10-15-2013 08:59 AM
  9. jaimeastin's Avatar
    Phone radio is no different than WiFi or the regular ethernet NIC in your PC/Tablet or whatever. It's not magic, It's a chip that's already certified to work. I doubt the Cellular chip drivers are altered much if at all in any of these updates. Microsoft has done a damn good job with their update patches the last few years in terms of testing before they are released. I trust them (and Nokia) a lot more to push an update to me than ATT or verizon who's core business is not operating systems and applications.
    true, but most mobile devices aren't designed to be serviced in any way (software / hardware) by the user.

    In the future, this will be cha gong for the most part. It will still be semi locked to control a manufacturer operating standard, but PC like design will come as this is the next step for a PC.

    Microsoft and others have to be a little weary about making things too open and user serviceable. Too easy and people who only know enough to be dangerous will do it, hate it, give the company a bad rap, move one, etc all while never taking responsibility and acknowledging they where problem. Look at the PC market... People have the money to buy a computer, but almost all users have little to no skills, no desire for training or to read a book, etc... This why mobile device are great for consumers. No thinking involved. PCs were too much computer for consumers... There was just no other choice... Now there is and the PC is going back to being used for medium to heavy duty work...

    Anywho,
    10-15-2013 09:09 AM
  10. ag1986's Avatar
    That's a BS reason. I constantly read on these boards about how smartphones are mini computers. Well OK then, so ATT blocking an update for as long as they did is no different than your ISP blocking windows updates or any other software update for your PC until they "tested" it. I doubt anyone would put up with that and there is far more chance something will go wrong with a PC update than a phone update.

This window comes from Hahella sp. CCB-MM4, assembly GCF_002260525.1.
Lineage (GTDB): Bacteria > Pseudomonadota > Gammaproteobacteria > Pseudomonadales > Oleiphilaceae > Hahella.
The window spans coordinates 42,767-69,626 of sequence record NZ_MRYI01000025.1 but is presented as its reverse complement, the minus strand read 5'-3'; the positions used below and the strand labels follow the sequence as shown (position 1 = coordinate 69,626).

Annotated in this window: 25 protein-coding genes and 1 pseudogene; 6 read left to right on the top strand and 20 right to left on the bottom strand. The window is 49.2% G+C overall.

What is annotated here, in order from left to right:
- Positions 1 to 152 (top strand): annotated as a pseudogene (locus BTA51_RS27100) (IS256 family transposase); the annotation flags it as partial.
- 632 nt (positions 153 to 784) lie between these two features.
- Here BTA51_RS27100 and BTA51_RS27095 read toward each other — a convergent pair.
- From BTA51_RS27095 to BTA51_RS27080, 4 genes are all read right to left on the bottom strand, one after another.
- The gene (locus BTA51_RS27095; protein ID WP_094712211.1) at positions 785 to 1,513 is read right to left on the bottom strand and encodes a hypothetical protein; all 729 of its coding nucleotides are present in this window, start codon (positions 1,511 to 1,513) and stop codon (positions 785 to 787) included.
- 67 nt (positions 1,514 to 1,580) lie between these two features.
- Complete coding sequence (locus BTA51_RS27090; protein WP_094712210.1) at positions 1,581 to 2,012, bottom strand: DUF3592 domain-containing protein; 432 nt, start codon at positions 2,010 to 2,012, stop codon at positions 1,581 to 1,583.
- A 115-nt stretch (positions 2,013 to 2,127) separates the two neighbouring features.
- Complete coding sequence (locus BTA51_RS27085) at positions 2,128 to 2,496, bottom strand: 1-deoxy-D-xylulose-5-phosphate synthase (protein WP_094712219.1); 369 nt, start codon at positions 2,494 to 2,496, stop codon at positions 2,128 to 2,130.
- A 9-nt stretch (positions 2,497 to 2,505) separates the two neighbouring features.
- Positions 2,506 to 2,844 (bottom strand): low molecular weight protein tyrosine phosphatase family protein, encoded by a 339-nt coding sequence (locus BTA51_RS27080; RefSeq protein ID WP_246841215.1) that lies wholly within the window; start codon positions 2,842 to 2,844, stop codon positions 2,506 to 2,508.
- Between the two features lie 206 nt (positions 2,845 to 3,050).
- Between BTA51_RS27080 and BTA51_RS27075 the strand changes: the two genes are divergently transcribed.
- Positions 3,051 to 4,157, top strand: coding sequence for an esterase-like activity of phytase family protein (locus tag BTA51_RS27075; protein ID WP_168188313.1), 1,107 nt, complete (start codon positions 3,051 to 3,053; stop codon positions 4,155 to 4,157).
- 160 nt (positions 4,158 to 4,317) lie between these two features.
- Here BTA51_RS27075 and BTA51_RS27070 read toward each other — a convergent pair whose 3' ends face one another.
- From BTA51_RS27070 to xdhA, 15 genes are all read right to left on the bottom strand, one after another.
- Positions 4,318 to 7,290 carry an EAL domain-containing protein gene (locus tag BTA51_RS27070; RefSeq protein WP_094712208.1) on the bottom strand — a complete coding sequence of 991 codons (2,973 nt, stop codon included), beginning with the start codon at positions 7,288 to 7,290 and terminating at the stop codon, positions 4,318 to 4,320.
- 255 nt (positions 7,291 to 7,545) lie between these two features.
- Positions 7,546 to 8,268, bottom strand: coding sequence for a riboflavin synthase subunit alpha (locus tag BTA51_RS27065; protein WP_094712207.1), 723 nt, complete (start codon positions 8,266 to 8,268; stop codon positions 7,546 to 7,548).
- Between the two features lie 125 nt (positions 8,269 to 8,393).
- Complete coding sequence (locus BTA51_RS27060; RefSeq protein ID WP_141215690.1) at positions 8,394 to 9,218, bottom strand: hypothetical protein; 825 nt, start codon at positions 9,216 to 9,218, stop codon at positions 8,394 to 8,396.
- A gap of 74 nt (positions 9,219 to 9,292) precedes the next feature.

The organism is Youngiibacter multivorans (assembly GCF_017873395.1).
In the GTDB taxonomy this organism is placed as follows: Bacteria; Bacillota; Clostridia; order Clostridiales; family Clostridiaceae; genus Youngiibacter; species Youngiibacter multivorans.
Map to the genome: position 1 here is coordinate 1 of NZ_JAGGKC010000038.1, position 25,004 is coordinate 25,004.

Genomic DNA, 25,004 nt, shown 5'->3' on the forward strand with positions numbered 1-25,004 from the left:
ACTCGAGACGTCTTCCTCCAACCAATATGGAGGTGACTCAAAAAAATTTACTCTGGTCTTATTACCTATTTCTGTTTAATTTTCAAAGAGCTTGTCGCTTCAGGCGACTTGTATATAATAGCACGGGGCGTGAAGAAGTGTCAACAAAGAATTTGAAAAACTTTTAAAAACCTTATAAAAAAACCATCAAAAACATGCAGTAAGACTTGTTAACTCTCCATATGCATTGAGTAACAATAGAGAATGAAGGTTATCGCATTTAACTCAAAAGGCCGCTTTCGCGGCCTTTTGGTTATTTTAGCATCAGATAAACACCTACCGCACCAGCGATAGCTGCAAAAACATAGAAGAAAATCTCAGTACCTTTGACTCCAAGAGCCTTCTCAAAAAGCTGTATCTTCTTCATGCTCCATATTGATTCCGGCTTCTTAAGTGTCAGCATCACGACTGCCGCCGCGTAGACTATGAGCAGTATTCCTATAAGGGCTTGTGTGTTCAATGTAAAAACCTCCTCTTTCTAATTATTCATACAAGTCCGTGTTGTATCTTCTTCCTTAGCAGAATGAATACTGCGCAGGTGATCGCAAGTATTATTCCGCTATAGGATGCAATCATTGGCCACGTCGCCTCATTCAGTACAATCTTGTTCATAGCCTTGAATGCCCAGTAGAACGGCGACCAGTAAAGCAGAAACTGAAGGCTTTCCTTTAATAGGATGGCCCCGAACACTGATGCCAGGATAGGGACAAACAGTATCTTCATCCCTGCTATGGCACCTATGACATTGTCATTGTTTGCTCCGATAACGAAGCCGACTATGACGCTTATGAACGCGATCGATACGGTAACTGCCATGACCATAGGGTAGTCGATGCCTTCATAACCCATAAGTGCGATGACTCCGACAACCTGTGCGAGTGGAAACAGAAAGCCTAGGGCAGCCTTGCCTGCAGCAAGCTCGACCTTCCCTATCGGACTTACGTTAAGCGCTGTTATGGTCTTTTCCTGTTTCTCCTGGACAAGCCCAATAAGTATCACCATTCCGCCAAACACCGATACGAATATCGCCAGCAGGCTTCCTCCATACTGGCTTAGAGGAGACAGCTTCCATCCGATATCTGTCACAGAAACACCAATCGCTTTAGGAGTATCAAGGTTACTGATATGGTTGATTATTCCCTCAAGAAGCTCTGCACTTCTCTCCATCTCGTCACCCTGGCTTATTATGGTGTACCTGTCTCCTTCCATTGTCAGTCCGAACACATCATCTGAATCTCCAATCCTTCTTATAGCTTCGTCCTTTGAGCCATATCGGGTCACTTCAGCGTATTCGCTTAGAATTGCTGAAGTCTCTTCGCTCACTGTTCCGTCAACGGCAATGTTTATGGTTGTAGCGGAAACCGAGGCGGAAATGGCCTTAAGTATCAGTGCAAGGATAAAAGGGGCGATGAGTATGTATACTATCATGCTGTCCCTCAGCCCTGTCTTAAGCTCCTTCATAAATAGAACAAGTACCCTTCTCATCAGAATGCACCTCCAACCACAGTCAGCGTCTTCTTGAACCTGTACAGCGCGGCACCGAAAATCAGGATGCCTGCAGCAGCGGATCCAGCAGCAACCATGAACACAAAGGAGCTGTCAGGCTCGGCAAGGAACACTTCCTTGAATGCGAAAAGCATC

yeah, but if your PC breaks you're going to go to Lenovo/HP or whoever, not to the OS manufacturer.
    10-15-2013 09:31 AM
  11. ag1986's Avatar
    And I'm tired (your words) of your argument. Carriers require Apple to validate their modem firmware operates correctly on their networks just the same as they do Nokia.

    Having a 'store' and providing 'tech support' has nothing to do with carrier certification.

    As to my 'second point'. The world works through definition of ICDs and APIs. Windows Phone and iOS updates are extremely unlikely to cause network compatibility issues as the phones all have entire cellular modems dedicated to managing the network connection and the network is mostly protected from the OS, at least from a certification perspective.

    By your argument a laptop with a GSM card in it would need re-certifying when you run Windows Update. But it doesn't because there is separation between the modem and OS.

    There is no reason updates like GDR3 cannot and should not be frequently rolled out to Windows Phones.
    Sorry, but it has everything to do with it. Right now, in the US and other contract markets, if a non-Apple phone bought from a carrier breaks, it's the carrier's responsibility to fix or replace the handset. This applies to any OEM and OS - Samsung, LG, HTC, Nokia, whoever. Most of these OEMs do not even have stores or support lines in these regions. So the carriers tell the OEMs and OS companies "we sell it, we're controlling what gets on it". When and IF MS and Nokia tell the carriers, we will replace the phone and handle support for our handsets REGARDLESS of what network the device is on, carrier-less updates will become a reality. I mean, look at the current state of the 1020 market, for example. I was in SFO recently and wanted one, but apparently you can't buy one in the USA that is not carrier-locked out of the box. These devices come out of the factory already destined for a carrier.

    On an Apple device, I can take it to any Apple store and they will take care of me, no matter where the device was bought (note that I detest iPhones and the iPad seems pointless for my personal usage).

    From a certification perspective this is true, but there are many other reasons why someone would want support, which would cost the network to provide. Besides, OS updates have caused radio issues plenty of times in the past, on all platforms.
    cckgz4 likes this.
    10-15-2013 09:40 AM
  12. ag1986's Avatar
    Phone radio is no different than WiFi or the regular ethernet NIC in your PC/Tablet or whatever. It's not magic, It's a chip that's already certified to work. I doubt the Cellular chip drivers are altered much if at all in any of these updates. Microsoft has done a damn good job with their update patches the last few years in terms of testing before they are released. I trust them (and Nokia) a lot more to push an update to me than ATT or verizon who's core business is not operating systems and applications.